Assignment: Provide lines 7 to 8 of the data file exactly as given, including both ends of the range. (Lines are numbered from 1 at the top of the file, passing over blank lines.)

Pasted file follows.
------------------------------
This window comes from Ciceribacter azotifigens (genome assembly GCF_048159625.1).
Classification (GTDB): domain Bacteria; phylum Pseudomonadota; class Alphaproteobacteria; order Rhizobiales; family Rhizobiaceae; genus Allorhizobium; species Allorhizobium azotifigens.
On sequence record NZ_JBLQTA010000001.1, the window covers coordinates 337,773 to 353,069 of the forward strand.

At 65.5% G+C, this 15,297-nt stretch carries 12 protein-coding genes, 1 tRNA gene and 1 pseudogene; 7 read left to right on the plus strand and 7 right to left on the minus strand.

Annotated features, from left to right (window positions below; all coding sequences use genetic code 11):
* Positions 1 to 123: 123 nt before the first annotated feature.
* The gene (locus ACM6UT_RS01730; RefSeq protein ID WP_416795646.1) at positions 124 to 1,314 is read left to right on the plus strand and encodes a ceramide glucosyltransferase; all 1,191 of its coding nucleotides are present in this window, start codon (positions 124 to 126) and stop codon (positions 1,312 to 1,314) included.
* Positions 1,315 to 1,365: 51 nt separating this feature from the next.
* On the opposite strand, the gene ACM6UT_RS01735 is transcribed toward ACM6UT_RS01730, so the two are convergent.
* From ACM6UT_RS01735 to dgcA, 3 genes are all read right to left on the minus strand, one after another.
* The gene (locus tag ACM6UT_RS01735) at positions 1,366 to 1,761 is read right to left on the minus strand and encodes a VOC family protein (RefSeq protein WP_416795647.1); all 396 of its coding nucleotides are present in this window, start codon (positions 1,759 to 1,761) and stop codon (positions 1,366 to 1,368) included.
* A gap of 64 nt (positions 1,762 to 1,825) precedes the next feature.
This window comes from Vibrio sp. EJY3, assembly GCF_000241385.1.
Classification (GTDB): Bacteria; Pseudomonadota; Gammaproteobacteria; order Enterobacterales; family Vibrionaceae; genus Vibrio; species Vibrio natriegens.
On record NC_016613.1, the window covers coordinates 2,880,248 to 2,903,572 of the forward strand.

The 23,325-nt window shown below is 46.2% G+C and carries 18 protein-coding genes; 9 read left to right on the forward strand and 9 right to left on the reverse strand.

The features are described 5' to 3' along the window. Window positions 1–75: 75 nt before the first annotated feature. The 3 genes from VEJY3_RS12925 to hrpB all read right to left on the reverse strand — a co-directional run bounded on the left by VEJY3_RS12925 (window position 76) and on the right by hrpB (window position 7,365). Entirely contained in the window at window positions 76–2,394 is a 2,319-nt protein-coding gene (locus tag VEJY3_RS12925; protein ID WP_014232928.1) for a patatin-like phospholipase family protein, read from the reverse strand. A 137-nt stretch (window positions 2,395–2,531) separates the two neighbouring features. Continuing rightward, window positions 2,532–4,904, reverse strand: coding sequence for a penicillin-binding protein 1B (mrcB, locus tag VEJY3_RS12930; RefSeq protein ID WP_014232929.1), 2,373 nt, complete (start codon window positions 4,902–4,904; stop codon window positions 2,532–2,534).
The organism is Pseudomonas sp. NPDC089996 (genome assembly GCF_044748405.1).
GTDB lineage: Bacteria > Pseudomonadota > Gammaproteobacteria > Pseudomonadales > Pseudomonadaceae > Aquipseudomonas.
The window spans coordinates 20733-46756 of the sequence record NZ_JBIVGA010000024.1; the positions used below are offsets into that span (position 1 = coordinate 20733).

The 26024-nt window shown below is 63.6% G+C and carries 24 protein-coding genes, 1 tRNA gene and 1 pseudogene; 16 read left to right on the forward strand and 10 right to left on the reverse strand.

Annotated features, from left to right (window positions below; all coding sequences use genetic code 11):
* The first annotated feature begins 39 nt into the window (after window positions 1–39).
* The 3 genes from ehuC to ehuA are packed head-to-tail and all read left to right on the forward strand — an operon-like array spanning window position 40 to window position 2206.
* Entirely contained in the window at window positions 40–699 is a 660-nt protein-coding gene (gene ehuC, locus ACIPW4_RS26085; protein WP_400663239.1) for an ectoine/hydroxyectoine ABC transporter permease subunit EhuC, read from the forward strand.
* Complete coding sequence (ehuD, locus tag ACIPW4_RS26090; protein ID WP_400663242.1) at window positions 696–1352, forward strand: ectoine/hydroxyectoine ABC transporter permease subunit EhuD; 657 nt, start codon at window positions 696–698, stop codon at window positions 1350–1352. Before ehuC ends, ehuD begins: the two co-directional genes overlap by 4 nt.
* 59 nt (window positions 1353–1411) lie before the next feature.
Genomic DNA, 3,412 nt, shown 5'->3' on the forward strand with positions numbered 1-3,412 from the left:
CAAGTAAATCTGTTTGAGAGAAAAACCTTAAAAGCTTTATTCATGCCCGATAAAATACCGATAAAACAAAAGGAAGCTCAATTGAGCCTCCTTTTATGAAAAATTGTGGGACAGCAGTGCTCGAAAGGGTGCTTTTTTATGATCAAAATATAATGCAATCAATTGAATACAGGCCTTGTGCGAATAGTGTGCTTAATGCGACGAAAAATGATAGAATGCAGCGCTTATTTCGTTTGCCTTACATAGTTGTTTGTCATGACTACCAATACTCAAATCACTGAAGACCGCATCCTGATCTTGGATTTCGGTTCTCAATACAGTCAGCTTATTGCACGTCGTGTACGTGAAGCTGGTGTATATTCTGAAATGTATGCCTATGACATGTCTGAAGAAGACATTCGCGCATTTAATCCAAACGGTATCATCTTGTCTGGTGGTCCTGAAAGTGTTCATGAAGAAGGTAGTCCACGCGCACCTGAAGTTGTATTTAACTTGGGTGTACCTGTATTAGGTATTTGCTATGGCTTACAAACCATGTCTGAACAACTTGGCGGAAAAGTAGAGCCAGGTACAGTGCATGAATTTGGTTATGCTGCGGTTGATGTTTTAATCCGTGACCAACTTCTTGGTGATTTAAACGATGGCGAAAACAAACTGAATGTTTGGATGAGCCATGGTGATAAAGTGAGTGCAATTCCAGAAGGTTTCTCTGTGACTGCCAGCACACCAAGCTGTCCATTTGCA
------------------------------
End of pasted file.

* The gene (locus ACM6UT_RS01730; RefSeq protein ID WP_416795646.1) at positions 124 to 1,314 is read left to right on the plus strand and encodes a ceramide glucosyltransferase; all 1,191 of its coding nucleotides are present in this window, start codon (positions 124 to 126) and stop codon (positions 1,312 to 1,314) included.
* Positions 1,315 to 1,365: 51 nt separating this feature from the next.